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4 Ways to Ruin a Sales Presentation


A perfect sales presentation paints the product, the company, and the rep in an ideal light, while captivating the audience and turning a target company into a customer on the spot.

However, while a great meeting with a prospect can set you apart from your competitors, a bad presentation can do the same thing. Sales reps can often fall into the traps of a bad presentation without even realizing it. Everything is going smoothly in the rep’s mind ... until they realize the CEO has fallen asleep.

So how does a rep avoid this scenario? Below are four avoidable sales presentation mistakes to keep in mind for your next meeting.

1) Being overly general.

Not personalizing the presentation is a mistake because every buyer is different. Each buyer has a unique pain point, and is in need of a unique solution. By failing to customize the presentation, the buyer can’t see themselves using your product. All the buyer knows is that the product works in general, or a different business used it and had success.

When we tell stories, the people listening feel as if what’s happening to the protagonist is happening to them too, according to studies. By personalizing the message, a sales rep can put the potential buyer into the shoes of another customer who has experienced success using the product, and help them visualize how the offering could help their company as well.

2) Listing too many benefits.

Speaking about too many benefits can turn a prospect off because our brains can only process so much information at once. In fact, recent studies have found that consuming too much information can distract a person, resulting in a negative impact on personal well-being and decision making, among other things.

Instead of bragging about everything your product can do, sales reps should focus on three to four benefits that will solve a very specific pain point for the prospect. Studies have found that humans retain information best when they find it useful. By highlighting a few key, relevant benefits in your presentation, the prospect is more likely to retain the information, which will be critical when they make a decision.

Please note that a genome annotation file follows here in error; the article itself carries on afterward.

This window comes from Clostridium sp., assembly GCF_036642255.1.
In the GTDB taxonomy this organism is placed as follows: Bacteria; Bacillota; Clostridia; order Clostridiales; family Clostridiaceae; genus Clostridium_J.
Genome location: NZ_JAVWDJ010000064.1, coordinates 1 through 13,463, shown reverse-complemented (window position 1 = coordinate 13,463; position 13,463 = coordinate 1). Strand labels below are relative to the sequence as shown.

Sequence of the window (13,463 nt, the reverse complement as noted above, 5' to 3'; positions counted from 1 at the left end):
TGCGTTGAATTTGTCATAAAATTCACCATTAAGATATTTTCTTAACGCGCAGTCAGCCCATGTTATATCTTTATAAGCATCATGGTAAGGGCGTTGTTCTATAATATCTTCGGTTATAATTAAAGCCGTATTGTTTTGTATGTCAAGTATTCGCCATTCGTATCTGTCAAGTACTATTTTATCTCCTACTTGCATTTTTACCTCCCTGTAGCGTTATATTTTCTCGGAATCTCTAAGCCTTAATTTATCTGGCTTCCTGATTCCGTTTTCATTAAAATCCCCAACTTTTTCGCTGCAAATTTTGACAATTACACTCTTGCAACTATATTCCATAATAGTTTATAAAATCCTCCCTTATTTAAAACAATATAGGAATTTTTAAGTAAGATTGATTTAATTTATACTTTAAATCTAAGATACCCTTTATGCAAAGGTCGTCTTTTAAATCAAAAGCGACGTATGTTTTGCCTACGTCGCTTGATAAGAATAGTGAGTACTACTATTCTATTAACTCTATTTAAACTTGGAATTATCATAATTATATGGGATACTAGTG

3) Slipping into autopilot.

Beginning a presentation with a monotone voice, bad body language, or an obviously scripted intro can kill your momentum in a hurry. According to Sherrie Bourg Carter, emotions are contagious. So if a sales rep lacks energy and enthusiasm during their presentation, this lackluster mood will likely wear off on the stakeholders in attendance.

There are a multitude of ways to avoid autopilot. By giving the presentation beforehand to coworkers, reps can discover where they need to improve and where the information could be strengthened. Another trick is to have a cup of coffee or work out the morning before the presentation to raise your energy. If you’re full of energy and enthusiastic about your product, these feelings can spread to your audience.

4) Dodging questions.

Dodging questions after a sales presentation is a bad idea because it doesn’t allow the audience to clarify information, and according to 24Slides, can weaken your credibility. When prospects aren’t able to have specific questions answered, they can’t learn about what matters most to them. Instead of leaving the presentation feeling great about the product, the prospect is likely to leave with more questions than answers, which defeats the whole purpose of the presentation.

While reps might have a fear of answering questions after a presentation, it’s important to open the floor to the audience. Reps who take the extra time to answer tough questions can showcase what it’s like to work with them on an ongoing basis and the commitment they have to their prospects and customers. And remember, if you’re truly unsure, there’s nothing wrong with saying “I don’t understand” and moving forward.

A sales presentation can be tricky to master. Reps can give 1,000 of them but still have an off day every once in awhile. By focusing on reversing some bad habits, reps can ensure their prospects enjoy their presentations and find it valuable.

Make the CEO buy from you, not fall asleep.

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